How Well Do You Know Cybersecurity? Survey Revealed Poor Knowledge Span Among Americans

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How well do you understand cybersecurity

Cybersecurity the most crucial aspect that people should think of while going online. However, most Internet users are ignorant of the issues and risks they could come across when they surf the web.

This situation coupled with their inability to recognize what a cybersecurity breach would look like when hackers execute it. Most times, individuals do not care about the hazards brought by an attack.

In a study by the Pew Research Center, the results revealed that Americans have mixed knowledge regarding cybersecurity. Based on the analysis, the average respondent only answered five out of 13 questions about cybersecurity correctly.

The questions centered on various cybersecurity topics. Out of the thirteen aspects, the highest level of awareness reflects on the ability to distinguish strong passwords and knowledge about the false sense of security regarding password-protected Wifi connections. These two categories yielded 75 percent and 73 percent of the total respondents, respectively.

On the other hand, half of the respondents showed their capability in identifying phishing attacks. The same number also said that they are aware that disabling location settings still allow tracking.

The same study also showed that most people are unaware of botnet and VPN. 73 percent of the respondents said that they do not know what felonies hackers could do using a botnet. Meanwhile, 70 percent answered that using VPN lowers the risk of using unprotected networks.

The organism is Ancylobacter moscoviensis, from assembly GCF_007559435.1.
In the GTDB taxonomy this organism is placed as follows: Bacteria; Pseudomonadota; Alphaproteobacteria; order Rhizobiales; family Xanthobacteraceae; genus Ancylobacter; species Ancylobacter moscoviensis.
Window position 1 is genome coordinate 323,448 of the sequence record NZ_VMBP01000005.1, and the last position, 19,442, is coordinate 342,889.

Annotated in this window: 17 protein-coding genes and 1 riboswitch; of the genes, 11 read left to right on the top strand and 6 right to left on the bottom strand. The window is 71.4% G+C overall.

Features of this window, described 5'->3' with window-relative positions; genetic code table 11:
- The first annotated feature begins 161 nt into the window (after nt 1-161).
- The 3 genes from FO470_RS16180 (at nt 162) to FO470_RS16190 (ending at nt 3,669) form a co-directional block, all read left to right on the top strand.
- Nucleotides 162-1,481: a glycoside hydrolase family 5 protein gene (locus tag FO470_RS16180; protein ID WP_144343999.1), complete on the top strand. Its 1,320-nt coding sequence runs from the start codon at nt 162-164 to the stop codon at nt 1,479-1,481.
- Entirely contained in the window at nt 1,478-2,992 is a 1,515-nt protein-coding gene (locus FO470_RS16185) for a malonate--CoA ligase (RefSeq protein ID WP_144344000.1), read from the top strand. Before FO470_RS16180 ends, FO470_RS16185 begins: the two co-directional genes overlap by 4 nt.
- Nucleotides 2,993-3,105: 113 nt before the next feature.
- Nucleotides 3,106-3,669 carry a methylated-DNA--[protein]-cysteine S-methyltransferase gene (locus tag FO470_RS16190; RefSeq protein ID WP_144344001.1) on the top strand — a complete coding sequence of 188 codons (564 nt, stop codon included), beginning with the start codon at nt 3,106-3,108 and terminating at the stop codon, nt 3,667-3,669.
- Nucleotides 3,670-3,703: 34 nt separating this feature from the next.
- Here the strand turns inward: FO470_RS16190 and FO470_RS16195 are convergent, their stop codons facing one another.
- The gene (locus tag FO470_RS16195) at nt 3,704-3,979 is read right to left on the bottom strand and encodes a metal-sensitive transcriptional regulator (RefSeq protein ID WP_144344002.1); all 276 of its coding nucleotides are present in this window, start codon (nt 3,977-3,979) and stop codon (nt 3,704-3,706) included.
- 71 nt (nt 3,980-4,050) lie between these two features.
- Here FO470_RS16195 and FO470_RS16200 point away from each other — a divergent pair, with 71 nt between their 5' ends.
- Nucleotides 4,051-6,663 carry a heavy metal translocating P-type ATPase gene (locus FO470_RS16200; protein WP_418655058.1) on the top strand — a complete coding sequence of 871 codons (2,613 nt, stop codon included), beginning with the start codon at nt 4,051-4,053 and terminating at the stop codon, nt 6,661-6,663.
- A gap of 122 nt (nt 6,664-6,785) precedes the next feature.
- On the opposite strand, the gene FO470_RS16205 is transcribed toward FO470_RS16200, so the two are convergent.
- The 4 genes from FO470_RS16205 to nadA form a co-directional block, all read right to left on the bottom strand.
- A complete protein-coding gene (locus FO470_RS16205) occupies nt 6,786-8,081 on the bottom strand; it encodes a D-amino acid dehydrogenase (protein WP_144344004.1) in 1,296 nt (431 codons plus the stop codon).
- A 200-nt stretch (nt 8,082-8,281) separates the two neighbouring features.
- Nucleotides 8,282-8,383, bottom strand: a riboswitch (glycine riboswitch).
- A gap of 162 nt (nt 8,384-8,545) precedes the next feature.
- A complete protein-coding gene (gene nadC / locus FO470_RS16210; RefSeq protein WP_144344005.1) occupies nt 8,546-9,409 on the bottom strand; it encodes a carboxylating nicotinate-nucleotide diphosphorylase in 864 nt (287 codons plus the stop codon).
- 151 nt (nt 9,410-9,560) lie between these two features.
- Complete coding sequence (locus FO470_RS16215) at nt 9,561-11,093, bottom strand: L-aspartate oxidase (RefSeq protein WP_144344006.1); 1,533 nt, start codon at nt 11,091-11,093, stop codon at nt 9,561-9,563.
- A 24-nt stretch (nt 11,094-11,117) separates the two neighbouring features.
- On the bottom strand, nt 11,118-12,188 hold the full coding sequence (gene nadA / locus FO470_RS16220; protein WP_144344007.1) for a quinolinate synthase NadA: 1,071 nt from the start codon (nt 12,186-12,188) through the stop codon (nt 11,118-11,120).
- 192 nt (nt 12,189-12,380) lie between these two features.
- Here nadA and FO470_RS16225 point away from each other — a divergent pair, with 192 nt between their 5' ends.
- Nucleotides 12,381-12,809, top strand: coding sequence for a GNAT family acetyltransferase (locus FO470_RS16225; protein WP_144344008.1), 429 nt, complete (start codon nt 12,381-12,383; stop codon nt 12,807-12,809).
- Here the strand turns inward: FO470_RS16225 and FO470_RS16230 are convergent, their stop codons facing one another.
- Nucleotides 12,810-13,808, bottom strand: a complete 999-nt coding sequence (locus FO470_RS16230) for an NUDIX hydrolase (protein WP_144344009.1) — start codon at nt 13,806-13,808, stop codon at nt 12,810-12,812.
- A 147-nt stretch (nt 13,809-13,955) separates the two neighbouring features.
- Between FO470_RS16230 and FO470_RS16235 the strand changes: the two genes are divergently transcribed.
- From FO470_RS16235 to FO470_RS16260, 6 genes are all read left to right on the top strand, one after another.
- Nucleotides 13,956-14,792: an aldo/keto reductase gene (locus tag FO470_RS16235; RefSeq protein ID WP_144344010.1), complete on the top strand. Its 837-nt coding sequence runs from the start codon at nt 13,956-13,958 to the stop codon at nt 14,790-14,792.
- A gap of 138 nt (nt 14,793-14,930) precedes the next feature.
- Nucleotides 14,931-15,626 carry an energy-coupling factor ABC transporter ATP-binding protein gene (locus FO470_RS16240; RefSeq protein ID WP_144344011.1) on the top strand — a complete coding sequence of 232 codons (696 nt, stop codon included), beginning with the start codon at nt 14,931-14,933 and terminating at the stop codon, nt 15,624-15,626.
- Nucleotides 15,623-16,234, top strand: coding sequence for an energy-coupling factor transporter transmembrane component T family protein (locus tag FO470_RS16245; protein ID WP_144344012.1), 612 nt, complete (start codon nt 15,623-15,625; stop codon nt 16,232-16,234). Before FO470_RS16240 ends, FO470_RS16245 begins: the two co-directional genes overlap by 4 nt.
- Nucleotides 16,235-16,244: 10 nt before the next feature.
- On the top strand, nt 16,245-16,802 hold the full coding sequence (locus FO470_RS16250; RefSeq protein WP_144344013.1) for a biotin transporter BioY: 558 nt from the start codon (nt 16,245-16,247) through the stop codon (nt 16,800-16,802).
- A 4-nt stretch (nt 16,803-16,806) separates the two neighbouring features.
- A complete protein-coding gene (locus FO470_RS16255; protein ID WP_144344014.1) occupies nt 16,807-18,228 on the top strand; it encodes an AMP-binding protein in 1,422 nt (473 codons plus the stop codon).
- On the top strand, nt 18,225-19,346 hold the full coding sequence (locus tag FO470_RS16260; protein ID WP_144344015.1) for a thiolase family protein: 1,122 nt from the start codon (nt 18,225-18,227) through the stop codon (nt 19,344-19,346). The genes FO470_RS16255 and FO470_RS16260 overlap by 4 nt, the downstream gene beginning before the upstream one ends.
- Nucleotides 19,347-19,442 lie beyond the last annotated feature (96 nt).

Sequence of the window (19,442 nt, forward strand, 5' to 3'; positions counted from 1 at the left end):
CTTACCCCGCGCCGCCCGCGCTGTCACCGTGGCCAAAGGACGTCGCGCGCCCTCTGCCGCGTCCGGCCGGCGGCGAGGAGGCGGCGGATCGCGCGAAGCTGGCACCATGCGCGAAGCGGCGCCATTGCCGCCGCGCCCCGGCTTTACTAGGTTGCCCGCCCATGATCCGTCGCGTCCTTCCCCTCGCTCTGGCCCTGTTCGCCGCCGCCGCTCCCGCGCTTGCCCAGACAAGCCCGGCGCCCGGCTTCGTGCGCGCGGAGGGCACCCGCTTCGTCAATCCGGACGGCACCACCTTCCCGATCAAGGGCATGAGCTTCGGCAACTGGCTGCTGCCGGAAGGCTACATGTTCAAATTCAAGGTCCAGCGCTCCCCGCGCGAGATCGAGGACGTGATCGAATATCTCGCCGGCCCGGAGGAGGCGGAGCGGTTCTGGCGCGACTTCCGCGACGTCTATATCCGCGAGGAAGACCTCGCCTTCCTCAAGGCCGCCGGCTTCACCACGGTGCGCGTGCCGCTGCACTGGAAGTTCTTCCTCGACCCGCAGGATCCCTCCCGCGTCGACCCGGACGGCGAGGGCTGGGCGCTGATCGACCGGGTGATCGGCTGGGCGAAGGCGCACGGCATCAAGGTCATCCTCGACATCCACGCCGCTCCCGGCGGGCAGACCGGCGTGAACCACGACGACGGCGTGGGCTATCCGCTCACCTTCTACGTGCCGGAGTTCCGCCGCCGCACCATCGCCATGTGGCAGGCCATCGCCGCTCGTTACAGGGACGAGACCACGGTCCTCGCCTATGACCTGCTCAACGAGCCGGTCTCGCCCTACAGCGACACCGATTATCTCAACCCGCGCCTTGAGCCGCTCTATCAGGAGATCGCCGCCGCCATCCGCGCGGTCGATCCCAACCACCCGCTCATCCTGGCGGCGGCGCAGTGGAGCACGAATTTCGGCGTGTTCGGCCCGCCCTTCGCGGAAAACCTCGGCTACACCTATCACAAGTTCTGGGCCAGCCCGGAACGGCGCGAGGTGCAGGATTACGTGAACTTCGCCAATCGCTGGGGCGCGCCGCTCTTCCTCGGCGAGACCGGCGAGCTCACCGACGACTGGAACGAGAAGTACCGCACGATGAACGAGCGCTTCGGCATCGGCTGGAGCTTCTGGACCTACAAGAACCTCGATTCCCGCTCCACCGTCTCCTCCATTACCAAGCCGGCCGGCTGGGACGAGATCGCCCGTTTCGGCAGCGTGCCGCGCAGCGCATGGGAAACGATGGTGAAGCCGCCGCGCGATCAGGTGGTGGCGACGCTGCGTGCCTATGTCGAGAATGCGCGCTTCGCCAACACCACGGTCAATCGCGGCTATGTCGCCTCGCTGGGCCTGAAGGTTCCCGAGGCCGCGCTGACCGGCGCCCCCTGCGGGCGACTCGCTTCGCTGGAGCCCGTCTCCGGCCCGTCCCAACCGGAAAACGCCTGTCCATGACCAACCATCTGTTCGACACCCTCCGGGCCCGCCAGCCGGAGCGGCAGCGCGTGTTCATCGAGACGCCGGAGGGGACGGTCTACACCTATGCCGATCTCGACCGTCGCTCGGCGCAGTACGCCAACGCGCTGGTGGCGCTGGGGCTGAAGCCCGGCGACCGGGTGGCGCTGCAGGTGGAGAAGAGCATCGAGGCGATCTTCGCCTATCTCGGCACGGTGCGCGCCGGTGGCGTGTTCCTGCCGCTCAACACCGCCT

In another study, it showed that most millennials disregard online security threats. Despite society hailing them as the generation of technology, Marble Security shared that young adults are susceptible to hacking.

In the company’s survey, it revealed that 26.2 percent of young adults experienced hacking through their Internet accounts. Risky online behavior aggravates this situation and increases the chances of another breach. Sharing passwords with people outside the family, plugging a flash drive borrowed from someone, and connecting to public Wifi connections are just some of the dangerous acts listed by cybersecurity companies.

As a move to encourage the youth to participate in cybersecurity awareness initiatives, schools decided to integrate the course into their curriculum. Recently, the University of Sydney collaborated with Australia’s banking sector to teach high schoolers about critical cybersecurity skills.

The program, which starts in October, shall cover the year 7 to 10 curriculum about digital technologies. The team shall use challenges to carry about with the lessons. They shall also utilize real-life situations to encourage the students to think critically and prompt them to think from a breacher’s point of view.

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